An accelerometer is used on a high vibration environment (a bicycle) to measure gravity. The signal clips, so data higher than a clipping value is clamped to that value.
So, simply filtering the signal gives the wrong
median mean value when the vibration is high.
I want the mean value over a time much longer than the vibration frequency, so a few second filter is fine. I do not care about the vibration waveform itself. Just want the average value. How to remove the error caused by the clipping?
Bad idea one:
I had suggested that the signal's noise distribution be modeled, the amount of clipping predicted based on measured vibration amplitude, and that used to correct the data. Maybe the distribution is Rayliegh, maybe Gaussian, maybe... So maybe that first idea is not a good one.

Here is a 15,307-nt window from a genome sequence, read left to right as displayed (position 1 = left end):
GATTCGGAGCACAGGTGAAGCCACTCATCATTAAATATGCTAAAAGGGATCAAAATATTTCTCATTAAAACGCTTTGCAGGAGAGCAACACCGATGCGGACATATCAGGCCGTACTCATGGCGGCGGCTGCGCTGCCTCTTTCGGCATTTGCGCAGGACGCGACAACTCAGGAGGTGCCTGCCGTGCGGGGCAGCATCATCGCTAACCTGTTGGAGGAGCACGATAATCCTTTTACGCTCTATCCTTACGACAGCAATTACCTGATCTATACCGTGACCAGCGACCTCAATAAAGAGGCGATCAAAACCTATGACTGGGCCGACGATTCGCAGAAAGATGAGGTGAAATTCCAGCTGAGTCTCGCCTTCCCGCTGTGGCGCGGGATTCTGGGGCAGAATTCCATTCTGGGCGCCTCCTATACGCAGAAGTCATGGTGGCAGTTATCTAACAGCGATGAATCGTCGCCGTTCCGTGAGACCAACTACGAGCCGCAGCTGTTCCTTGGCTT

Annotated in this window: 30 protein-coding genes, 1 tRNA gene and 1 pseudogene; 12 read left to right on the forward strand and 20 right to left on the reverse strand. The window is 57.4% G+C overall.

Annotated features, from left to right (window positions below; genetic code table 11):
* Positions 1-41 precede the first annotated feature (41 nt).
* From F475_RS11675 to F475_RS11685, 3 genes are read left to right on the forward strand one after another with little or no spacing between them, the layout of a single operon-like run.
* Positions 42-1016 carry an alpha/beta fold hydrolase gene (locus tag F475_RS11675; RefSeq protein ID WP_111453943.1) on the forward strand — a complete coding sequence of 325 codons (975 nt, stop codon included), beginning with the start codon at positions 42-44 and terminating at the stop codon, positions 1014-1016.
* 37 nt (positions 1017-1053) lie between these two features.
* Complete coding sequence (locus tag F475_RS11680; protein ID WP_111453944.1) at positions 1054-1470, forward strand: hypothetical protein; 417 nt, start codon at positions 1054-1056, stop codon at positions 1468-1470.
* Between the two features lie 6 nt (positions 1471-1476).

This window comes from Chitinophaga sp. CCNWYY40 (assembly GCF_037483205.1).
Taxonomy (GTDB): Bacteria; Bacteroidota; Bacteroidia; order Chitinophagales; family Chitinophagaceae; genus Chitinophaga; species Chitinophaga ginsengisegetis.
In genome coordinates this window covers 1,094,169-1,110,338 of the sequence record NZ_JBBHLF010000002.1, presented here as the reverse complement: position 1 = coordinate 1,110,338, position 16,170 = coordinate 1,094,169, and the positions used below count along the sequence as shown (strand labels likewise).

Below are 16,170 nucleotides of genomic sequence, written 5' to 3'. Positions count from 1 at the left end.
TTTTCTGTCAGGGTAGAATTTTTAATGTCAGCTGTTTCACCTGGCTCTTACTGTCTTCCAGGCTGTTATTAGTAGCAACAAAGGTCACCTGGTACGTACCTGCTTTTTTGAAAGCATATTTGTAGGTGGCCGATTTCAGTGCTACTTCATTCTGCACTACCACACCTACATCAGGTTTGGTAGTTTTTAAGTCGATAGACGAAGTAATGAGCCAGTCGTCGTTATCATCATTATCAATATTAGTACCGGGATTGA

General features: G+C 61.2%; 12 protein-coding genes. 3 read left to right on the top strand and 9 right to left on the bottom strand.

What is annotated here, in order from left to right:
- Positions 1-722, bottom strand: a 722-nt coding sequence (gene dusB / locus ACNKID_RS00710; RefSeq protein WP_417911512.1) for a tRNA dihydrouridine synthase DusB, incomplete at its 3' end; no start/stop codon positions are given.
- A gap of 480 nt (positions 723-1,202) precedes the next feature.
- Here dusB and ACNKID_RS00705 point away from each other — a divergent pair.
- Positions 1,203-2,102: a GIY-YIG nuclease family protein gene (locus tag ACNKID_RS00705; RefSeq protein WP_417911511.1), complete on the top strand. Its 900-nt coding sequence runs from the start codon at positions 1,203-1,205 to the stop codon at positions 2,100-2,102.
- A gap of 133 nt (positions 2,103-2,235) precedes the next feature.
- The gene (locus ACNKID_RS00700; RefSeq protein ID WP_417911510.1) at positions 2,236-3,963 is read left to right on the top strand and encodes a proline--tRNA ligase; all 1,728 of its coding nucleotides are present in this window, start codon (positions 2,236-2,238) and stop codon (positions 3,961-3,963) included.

Possibly brilliant idea two:
But how about just measuring the distribution on the spot? Make a histogram with several bins, accumulating a count in a bin each time the sampled data is in a bin's range.
Then, fit a curve over the top 3 or 5 highest bins, and the position of the peak is
the signal median the modal mean, where the signal mean value would be, if it were not clipped.
Is this crazy? Good? Done before and has a name?